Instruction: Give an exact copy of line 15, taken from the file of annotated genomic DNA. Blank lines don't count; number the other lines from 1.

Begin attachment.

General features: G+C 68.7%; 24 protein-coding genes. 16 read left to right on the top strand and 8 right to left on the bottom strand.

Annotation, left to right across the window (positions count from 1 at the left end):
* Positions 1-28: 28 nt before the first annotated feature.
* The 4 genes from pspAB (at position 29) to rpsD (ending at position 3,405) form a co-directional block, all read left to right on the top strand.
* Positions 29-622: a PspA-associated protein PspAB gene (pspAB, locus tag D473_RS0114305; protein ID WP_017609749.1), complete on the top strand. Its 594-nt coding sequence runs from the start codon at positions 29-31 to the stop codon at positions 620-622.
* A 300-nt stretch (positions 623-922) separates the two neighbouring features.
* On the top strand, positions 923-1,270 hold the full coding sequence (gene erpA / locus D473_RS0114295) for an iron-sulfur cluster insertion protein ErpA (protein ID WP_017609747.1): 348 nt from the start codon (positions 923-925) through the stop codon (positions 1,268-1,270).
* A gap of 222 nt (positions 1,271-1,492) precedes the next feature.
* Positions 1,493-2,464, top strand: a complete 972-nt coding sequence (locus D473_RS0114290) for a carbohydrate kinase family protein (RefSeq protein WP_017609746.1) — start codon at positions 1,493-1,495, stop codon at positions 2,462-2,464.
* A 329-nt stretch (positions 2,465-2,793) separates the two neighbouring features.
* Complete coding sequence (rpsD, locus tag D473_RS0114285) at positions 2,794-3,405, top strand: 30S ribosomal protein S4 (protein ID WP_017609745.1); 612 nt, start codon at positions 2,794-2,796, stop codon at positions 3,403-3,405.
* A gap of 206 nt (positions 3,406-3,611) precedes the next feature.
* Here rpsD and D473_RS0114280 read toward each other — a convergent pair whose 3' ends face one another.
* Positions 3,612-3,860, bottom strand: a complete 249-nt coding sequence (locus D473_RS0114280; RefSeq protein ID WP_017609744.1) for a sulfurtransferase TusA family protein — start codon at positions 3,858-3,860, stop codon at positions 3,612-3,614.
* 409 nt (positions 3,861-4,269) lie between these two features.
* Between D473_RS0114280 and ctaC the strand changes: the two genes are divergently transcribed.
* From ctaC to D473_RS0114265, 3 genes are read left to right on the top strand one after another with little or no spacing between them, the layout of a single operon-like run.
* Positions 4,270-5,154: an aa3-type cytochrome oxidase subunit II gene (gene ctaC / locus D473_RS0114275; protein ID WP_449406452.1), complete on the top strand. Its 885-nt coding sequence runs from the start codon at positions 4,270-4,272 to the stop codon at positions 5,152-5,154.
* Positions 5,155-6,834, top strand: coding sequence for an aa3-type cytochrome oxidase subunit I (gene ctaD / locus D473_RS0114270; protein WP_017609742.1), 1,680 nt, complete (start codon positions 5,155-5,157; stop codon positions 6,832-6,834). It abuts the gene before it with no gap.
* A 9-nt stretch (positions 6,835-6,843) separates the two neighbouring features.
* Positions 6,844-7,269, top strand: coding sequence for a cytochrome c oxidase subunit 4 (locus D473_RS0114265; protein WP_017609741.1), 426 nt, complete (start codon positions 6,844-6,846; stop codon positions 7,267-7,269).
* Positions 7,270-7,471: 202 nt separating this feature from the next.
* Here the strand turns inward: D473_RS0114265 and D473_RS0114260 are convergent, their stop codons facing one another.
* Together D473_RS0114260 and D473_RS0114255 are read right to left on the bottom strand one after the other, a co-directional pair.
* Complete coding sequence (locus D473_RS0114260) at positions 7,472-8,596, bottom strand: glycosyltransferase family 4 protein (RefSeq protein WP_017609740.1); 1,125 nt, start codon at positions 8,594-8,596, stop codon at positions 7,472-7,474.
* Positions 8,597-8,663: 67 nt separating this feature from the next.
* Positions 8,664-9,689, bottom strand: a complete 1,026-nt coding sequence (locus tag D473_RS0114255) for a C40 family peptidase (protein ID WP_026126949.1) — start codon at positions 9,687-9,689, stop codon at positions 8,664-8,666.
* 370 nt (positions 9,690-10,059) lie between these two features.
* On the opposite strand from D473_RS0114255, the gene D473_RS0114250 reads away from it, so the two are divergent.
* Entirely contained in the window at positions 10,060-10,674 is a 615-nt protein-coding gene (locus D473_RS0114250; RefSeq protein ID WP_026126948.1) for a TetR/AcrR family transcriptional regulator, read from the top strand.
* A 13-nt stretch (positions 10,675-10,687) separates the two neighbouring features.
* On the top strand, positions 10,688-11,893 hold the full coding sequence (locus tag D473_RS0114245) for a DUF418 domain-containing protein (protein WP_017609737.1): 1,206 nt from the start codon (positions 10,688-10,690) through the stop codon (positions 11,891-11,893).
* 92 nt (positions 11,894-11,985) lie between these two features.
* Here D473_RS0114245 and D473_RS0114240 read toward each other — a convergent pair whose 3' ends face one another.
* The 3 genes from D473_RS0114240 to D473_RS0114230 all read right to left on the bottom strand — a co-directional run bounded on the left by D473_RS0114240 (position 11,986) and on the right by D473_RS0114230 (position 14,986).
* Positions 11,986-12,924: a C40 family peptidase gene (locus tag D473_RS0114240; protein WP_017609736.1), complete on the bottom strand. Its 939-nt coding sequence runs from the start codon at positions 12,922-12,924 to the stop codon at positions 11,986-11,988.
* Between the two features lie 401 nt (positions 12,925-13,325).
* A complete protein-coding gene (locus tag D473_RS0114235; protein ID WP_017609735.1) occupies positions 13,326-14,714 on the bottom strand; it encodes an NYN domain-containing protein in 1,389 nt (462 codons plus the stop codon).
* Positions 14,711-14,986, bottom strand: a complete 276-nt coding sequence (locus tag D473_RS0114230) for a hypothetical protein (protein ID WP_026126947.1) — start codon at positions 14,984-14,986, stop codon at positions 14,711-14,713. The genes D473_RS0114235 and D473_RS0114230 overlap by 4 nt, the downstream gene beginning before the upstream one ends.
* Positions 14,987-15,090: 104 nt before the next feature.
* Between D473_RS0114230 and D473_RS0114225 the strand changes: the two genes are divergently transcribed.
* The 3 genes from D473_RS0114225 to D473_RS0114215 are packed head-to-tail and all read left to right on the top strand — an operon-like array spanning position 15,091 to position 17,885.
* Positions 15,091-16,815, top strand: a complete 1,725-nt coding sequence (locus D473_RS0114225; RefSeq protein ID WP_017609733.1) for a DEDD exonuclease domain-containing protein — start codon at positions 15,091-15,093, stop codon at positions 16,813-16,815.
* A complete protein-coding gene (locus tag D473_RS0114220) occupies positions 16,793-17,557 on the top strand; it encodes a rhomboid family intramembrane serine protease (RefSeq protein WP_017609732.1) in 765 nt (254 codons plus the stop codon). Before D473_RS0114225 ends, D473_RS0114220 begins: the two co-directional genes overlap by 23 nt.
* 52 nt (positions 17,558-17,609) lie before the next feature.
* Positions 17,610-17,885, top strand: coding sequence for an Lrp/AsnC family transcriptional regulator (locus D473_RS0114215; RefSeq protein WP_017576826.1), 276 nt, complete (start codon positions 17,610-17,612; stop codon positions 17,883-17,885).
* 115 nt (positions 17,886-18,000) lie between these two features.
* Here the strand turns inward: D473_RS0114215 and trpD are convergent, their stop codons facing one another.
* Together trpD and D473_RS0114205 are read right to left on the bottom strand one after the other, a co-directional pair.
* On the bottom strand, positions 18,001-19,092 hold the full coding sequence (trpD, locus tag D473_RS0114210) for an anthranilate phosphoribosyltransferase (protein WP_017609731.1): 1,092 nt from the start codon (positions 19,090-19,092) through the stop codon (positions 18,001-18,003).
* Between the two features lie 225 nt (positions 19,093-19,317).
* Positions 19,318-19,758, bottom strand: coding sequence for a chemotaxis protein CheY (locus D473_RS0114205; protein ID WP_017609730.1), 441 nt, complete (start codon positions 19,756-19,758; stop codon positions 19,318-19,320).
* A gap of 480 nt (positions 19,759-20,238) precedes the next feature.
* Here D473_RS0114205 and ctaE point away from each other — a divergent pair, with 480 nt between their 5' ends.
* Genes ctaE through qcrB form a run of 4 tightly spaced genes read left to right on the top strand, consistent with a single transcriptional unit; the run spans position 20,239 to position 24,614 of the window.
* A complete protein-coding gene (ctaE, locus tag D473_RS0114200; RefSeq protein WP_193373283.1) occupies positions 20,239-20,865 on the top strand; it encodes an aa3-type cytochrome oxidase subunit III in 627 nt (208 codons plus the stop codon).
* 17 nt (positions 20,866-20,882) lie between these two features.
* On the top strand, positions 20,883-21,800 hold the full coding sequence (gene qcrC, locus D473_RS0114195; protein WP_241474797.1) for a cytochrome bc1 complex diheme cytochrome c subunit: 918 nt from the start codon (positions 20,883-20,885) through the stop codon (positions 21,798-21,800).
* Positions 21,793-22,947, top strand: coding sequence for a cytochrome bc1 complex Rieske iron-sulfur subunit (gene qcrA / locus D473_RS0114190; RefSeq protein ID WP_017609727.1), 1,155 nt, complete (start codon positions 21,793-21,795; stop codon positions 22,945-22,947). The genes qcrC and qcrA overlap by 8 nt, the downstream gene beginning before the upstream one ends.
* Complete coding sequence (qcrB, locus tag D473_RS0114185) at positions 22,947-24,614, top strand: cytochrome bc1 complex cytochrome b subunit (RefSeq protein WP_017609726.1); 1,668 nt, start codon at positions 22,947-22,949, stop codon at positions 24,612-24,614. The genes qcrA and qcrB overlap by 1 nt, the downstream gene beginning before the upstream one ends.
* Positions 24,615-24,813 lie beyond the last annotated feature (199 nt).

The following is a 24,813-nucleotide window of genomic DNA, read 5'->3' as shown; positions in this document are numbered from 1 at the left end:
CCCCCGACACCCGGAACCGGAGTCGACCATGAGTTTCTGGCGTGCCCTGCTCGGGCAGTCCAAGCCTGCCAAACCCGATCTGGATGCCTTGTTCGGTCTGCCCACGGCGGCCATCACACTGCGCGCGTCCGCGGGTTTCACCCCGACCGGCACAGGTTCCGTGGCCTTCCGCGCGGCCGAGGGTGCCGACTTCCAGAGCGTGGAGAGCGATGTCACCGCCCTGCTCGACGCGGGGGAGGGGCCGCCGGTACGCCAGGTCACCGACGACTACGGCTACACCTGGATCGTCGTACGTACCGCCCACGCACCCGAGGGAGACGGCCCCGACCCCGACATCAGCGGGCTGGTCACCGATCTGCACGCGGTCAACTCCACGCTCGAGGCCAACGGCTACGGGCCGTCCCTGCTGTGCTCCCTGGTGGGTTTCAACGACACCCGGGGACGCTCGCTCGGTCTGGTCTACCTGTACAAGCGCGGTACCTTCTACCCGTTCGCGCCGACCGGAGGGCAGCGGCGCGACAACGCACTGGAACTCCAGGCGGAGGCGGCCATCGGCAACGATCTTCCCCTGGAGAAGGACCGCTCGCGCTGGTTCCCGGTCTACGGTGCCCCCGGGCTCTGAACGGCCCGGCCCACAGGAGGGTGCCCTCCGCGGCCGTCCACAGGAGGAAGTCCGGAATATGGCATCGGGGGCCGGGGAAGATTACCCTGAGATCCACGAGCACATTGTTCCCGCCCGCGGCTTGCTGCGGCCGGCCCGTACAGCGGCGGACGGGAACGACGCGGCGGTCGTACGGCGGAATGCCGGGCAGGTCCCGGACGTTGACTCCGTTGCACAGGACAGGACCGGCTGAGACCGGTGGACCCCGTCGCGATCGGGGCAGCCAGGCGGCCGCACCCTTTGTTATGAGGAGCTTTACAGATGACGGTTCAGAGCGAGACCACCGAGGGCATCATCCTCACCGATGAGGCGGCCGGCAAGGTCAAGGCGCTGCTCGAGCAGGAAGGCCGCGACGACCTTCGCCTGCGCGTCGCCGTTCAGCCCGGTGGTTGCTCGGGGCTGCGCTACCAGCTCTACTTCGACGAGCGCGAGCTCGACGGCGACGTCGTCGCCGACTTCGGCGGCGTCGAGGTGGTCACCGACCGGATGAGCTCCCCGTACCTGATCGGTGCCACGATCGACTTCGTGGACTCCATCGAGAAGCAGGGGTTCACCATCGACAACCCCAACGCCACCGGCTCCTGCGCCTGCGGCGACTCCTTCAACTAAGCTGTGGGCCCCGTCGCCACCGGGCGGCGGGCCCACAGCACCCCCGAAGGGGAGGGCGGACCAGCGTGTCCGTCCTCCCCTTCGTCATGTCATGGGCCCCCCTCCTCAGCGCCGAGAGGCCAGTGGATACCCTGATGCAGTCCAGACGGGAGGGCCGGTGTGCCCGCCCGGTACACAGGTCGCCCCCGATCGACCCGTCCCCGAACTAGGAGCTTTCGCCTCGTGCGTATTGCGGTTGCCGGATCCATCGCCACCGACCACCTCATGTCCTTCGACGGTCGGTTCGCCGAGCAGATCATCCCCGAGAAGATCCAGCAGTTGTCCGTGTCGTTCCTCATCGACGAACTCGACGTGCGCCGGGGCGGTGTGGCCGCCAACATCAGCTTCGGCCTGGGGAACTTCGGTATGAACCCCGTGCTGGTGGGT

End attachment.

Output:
* 409 nt (positions 3,861-4,269) lie between these two features.